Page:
marketing expert I've spoken to said it would have been simple at that stage to
differentiate the new products using different brands.
The advantage for TMS at the time (of using the old brand) was that the
new product was clearly part of a 30 year reliable solid state storage heritage
even though it used memory technology which many in the industry had once
considered to be risky. But it could be counter productive to rebrand the
product lines now.
- in an interview with Jamon Bowen,
Director of Sales Engineering for Texas Memory Systems, I learned that 70%
of the company's SSD sales are actually flash SSDs rather than RAM SSDs.
2011 - Texas Memory Systems was the 2nd to last enterprise SSD maker to
resist offering MLC flash in its SSD product line. So it's interesting to see
that in a link to its high density MLC FC SAN rackmount SSD - the RamSan-810
- it uses the headline
"RamSan Performance. eMLC value."
Cutting across 2 long standing customer misconceptions at a single
stroke. (One being concerns about
naughty flash in
- XcelaSAN - from Dataram|
|Here's an example of a banner ad for the XcelaSAN which was running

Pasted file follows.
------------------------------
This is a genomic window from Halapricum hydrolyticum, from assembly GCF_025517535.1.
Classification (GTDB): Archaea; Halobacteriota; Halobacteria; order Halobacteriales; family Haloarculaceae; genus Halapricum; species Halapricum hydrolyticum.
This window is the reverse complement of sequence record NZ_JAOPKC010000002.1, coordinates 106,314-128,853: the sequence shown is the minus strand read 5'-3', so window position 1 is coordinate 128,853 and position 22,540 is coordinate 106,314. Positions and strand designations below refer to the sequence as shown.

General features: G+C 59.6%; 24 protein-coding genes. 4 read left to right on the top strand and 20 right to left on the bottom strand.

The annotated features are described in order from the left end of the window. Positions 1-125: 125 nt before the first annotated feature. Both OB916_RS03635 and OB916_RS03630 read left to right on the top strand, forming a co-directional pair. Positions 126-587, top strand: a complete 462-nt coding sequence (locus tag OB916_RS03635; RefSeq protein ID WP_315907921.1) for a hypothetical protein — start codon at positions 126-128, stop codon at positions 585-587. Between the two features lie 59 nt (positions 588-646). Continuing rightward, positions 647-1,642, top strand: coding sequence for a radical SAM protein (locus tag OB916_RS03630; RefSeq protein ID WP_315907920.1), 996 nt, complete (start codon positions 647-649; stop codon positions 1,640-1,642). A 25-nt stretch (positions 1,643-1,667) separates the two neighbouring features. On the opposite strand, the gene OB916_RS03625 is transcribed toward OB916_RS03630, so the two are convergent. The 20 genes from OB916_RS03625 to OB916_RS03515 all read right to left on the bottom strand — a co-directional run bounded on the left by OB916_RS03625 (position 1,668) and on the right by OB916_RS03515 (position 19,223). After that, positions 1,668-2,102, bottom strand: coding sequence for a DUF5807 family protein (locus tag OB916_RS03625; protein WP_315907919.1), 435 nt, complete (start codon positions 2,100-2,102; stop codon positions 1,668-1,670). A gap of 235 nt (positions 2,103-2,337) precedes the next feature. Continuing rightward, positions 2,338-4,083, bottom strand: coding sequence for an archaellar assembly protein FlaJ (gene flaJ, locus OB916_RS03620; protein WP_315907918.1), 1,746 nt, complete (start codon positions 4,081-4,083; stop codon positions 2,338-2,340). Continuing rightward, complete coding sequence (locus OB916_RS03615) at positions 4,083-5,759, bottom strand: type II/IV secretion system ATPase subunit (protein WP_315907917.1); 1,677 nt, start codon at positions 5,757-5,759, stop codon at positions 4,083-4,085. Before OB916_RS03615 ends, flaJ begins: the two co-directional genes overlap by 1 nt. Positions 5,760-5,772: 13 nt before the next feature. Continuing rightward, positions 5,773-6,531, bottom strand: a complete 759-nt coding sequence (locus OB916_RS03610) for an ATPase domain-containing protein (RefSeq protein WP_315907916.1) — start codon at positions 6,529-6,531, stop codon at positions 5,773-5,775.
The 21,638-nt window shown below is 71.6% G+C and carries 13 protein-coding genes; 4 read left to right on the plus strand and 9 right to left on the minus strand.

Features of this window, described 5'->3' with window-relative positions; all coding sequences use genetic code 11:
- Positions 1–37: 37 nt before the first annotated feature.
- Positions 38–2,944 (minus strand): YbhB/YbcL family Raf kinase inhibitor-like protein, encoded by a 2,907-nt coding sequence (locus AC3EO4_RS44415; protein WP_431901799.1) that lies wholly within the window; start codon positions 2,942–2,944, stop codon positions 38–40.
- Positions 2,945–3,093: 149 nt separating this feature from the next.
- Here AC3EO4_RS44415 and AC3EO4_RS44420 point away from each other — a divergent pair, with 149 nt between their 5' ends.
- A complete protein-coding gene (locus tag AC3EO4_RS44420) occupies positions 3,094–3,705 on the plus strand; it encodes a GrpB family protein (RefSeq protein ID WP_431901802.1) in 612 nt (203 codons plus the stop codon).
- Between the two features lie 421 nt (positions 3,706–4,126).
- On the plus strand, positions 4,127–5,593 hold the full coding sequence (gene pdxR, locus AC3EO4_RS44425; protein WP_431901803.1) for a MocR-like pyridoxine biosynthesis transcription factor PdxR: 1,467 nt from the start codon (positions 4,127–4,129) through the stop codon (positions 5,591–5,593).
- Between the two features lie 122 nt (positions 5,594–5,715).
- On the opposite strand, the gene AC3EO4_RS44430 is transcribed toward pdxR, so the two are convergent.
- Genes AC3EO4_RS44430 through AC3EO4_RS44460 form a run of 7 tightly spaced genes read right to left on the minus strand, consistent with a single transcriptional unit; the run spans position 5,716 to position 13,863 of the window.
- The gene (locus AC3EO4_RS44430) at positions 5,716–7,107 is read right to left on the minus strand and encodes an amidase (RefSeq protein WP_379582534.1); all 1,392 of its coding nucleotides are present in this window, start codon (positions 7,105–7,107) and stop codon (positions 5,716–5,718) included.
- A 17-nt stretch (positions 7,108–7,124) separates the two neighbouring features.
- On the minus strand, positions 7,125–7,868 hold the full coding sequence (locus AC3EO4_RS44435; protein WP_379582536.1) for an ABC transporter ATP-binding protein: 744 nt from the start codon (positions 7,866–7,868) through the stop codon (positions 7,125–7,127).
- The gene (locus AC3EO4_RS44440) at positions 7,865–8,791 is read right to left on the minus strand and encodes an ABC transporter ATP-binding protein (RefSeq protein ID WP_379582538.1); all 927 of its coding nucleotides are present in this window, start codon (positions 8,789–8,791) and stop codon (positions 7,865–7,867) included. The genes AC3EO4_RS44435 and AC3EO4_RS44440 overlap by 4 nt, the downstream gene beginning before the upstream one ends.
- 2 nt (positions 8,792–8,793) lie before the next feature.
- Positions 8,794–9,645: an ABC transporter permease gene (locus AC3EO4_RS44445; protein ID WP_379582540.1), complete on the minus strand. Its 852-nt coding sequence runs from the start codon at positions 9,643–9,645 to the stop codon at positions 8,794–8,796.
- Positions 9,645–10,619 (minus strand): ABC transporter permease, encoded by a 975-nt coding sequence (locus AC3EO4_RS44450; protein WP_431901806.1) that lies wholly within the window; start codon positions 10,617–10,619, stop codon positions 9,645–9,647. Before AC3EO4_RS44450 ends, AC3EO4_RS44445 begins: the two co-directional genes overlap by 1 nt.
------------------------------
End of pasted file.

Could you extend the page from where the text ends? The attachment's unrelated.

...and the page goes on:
here on StorageSearch.com in the 1st half of 2010.|
|Dataram is one of the
oldest surviving brands in the memory market. The company was founded in 1967.
Dataram makes a rackmount SSD - called the
Now if you had to guess what kind of memory makes up the bulk of the storage
capacity in this product (and you do have to guess - because the company's own
web page doesn't tell you) - you'd guess
you'd be wrong. It's actually SLC flash (the
reliable kind of
flash). I know this because I spoke to Dataram's CTO, Jason Caulkins
when the product was
launched in 2009.
And here's another confusing thing - which I
have said often to Dataram's marketers. You don't see the word "SSD"
(or the expanded form "solid state drive/disk") on their main product
page. Instead - they call it a "storage optimization appliance".
add to the rich pool of SSD
jargon - I invented the word
this class of SSD - a term which other publications and some vendors are
starting to adopt.
July 23, 2010 - Dataram's CTO, Jason Caulkins sent me this email to clarify
Dataram's stance re the terminology used to describe their product.
said - "Zsolt, I see on your recent post that you have made note of
some issues with folks mis-using the term "SSD".
"I agree that the term SSD is sometimes being mis-used by both
vendors and consumers, which is making things a bit (more) hazy.
"I would like to clarify how we use the term at Dataram. We
refer to "Solid State Disk" only when describing a discreet storage
device using some form of memory as the primary storage medium.
"In the case of the XcelaSAN, we never refer to it as an SSD. It
is a solid state storage appliance, but it is not typically used for long-term
"It really is a SAN accelerator. It may use
SDRAM, NAND, or any number of other types of storage internal to the system, but
those are not exposed to the outside world."